“The dumbest fuckin’ thing is I should’ve known this was coming months ago.” The open window and the natural cadence of the truck’s engine didn’t drown the futility of Olsen’s hindsight. Mark Olsen’s parents gifted him with a common first name and a compelling to the point of use last name. When we were in the larger group, the one including Other Mark, I often forgot that Olsen could answer as well. Olsen adjusted the passenger’s mirror. Maybe he was looking for the older months before these newer ones.
Outside the truck, Oklahoma rolled by unabated. Red water creeks gouged deeply into the sandstone leaving green farmland so much growing room that farmers could afford to leave the Blackjack Oaks and thirsty Cottonwoods lining the creekways. South of us, hovering over north Oklahoma City bright purple clouds drowning in their own water-weight splashed onto Britton road. Maybe coming as far north as Hefner, but drying up abruptly well before getting to 122nd. Bone dry Stillwater lay a windy hour ahead.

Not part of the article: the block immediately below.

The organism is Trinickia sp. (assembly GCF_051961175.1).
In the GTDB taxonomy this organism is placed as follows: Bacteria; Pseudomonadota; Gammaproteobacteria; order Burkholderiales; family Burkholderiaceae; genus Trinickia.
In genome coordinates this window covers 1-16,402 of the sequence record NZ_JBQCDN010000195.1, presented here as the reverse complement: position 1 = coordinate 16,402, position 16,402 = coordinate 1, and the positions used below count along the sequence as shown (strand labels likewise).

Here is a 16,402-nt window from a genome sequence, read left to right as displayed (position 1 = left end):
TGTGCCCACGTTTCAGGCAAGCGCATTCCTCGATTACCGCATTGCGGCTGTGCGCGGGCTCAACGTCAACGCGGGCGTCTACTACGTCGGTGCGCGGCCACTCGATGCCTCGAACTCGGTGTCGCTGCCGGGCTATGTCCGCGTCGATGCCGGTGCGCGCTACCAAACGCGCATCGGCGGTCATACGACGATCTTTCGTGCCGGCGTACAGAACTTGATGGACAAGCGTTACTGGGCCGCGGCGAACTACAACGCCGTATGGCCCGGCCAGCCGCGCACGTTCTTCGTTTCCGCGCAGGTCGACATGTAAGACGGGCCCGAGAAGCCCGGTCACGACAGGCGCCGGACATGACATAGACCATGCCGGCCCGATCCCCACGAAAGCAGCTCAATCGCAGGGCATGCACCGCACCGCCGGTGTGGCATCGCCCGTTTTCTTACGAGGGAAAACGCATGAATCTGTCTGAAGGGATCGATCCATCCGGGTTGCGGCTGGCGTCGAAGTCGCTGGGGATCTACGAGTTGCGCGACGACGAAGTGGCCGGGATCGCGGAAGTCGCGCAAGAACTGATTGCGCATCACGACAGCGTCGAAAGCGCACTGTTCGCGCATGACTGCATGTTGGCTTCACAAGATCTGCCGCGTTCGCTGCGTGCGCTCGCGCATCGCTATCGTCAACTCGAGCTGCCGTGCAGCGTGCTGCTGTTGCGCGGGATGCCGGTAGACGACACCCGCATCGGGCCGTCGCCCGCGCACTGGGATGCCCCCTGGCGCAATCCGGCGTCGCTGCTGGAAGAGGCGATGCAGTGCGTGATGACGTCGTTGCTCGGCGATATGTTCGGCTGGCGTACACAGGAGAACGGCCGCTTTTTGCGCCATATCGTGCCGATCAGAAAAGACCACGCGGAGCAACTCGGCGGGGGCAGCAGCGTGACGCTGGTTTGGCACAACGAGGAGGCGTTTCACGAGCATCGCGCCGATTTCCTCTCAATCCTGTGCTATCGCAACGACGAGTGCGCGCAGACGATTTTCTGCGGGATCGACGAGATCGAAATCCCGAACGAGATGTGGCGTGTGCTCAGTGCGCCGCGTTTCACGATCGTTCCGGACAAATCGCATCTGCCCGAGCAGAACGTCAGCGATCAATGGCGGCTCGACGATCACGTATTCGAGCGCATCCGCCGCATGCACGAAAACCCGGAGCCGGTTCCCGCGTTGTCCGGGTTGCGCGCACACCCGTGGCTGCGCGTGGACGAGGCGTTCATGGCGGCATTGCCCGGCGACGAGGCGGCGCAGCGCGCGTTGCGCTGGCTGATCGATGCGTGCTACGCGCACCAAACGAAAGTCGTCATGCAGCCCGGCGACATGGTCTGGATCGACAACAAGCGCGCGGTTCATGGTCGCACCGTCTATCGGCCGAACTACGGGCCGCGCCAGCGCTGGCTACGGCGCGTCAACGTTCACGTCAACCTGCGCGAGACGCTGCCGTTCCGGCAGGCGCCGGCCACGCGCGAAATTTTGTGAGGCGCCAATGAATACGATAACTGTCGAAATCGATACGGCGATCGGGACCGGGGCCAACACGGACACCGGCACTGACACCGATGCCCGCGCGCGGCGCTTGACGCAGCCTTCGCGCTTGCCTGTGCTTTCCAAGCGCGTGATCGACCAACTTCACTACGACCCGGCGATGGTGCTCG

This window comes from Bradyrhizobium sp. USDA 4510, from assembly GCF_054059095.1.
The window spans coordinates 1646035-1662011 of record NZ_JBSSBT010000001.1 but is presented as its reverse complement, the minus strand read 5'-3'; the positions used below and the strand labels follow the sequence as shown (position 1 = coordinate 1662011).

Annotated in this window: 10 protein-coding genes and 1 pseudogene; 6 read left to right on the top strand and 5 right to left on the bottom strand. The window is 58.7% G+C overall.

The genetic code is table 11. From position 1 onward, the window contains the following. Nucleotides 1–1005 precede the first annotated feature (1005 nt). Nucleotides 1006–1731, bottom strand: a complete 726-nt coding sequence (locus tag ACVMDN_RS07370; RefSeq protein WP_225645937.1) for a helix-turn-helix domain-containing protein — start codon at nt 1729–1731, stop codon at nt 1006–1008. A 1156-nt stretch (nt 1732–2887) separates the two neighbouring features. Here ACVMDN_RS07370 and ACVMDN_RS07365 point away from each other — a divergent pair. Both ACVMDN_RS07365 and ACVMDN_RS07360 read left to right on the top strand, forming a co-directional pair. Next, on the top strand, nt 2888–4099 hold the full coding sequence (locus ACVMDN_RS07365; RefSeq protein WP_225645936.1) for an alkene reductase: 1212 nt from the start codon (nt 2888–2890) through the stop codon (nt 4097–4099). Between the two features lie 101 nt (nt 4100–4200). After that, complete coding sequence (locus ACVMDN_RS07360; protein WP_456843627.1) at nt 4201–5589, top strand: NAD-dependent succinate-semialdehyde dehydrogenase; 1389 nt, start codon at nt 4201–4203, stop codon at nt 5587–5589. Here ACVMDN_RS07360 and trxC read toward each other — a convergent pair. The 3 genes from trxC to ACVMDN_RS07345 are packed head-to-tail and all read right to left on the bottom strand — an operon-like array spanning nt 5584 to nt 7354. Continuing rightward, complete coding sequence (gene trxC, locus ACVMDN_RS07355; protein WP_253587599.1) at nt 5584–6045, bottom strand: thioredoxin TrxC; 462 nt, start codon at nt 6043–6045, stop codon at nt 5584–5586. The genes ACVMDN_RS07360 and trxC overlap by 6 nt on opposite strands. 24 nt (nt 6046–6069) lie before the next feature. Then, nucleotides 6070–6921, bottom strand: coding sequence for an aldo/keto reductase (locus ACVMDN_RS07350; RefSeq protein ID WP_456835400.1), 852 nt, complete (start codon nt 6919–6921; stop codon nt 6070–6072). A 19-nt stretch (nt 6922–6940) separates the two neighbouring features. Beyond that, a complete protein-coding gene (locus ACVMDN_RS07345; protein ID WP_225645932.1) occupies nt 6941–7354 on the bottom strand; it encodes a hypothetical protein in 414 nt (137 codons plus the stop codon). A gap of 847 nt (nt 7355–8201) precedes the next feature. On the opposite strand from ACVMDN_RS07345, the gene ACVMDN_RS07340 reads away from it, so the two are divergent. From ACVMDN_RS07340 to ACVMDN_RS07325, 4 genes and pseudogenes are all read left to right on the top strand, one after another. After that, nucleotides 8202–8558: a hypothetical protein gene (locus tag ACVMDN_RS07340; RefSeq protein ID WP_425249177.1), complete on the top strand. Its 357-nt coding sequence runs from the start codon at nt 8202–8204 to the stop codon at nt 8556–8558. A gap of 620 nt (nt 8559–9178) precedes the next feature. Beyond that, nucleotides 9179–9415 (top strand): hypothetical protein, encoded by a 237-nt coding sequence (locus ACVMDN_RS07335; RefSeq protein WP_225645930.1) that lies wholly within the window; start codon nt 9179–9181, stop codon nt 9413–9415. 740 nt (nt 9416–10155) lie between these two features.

I realized the 70 mile an hour barbwire fence had hypnotized Olsen into reticence. Or he purposefully required me to drag this inevitable conversation out of him.
“The dumbest fucking thing?” I asked.
“The thing is that it never occurred to me she’d leave me. I always thought I was the one putting up with her shit—staying with her. Not the other way ’round.” He punched open the glove box and slammed it shut. “But the dumbest fuckin’ thing—please don’t tell anyone else this—the dumbest fuckin’ thing is that I knew the minute I farted in bed and she didn’t react that it was over.”
Word count: 276